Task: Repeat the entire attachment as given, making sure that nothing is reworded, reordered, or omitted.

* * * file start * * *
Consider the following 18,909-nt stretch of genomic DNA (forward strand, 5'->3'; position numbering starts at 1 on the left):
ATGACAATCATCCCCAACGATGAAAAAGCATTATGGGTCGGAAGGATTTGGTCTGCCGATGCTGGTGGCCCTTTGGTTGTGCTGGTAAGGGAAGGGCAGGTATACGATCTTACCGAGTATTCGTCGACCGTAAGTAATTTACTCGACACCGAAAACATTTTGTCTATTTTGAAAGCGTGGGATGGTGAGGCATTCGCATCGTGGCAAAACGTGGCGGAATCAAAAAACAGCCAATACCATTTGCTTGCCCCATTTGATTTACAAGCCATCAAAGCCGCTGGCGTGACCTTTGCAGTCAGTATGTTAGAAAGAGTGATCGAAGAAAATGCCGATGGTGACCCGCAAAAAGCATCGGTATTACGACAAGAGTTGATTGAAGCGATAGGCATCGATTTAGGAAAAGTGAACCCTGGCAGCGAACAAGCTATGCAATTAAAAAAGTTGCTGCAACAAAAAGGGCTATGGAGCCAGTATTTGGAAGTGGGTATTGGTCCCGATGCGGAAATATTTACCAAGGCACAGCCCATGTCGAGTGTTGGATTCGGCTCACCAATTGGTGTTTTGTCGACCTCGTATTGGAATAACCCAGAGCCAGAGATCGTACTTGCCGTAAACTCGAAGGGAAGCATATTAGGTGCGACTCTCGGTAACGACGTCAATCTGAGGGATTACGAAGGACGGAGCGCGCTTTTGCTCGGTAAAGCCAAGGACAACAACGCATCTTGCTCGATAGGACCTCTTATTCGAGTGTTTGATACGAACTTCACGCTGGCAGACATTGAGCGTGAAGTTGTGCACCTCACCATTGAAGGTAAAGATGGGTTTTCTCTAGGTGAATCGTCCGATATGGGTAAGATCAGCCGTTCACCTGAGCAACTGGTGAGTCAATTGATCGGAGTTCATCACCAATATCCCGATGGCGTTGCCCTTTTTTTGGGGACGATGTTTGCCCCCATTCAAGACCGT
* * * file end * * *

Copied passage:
Consider the following 18,909-nt stretch of genomic DNA (forward strand, 5'->3'; position numbering starts at 1 on the left):
ATGACAATCATCCCCAACGATGAAAAAGCATTATGGGTCGGAAGGATTTGGTCTGCCGATGCTGGTGGCCCTTTGGTTGTGCTGGTAAGGGAAGGGCAGGTATACGATCTTACCGAGTATTCGTCGACCGTAAGTAATTTACTCGACACCGAAAACATTTTGTCTATTTTGAAAGCGTGGGATGGTGAGGCATTCGCATCGTGGCAAAACGTGGCGGAATCAAAAAACAGCCAATACCATTTGCTTGCCCCATTTGATTTACAAGCCATCAAAGCCGCTGGCGTGACCTTTGCAGTCAGTATGTTAGAAAGAGTGATCGAAGAAAATGCCGATGGTGACCCGCAAAAAGCATCGGTATTACGACAAGAGTTGATTGAAGCGATAGGCATCGATTTAGGAAAAGTGAACCCTGGCAGCGAACAAGCTATGCAATTAAAAAAGTTGCTGCAACAAAAAGGGCTATGGAGCCAGTATTTGGAAGTGGGTATTGGTCCCGATGCGGAAATATTTACCAAGGCACAGCCCATGTCGAGTGTTGGATTCGGCTCACCAATTGGTGTTTTGTCGACCTCGTATTGGAATAACCCAGAGCCAGAGATCGTACTTGCCGTAAACTCGAAGGGAAGCATATTAGGTGCGACTCTCGGTAACGACGTCAATCTGAGGGATTACGAAGGACGGAGCGCGCTTTTGCTCGGTAAAGCCAAGGACAACAACGCATCTTGCTCGATAGGACCTCTTATTCGAGTGTTTGATACGAACTTCACGCTGGCAGACATTGAGCGTGAAGTTGTGCACCTCACCATTGAAGGTAAAGATGGGTTTTCTCTAGGTGAATCGTCCGATATGGGTAAGATCAGCCGTTCACCTGAGCAACTGGTGAGTCAATTGATCGGAGTTCATCACCAATATCCCGATGGCGTTGCCCTTTTTTTGGGGACGATGTTTGCCCCCATTCAAGACCGT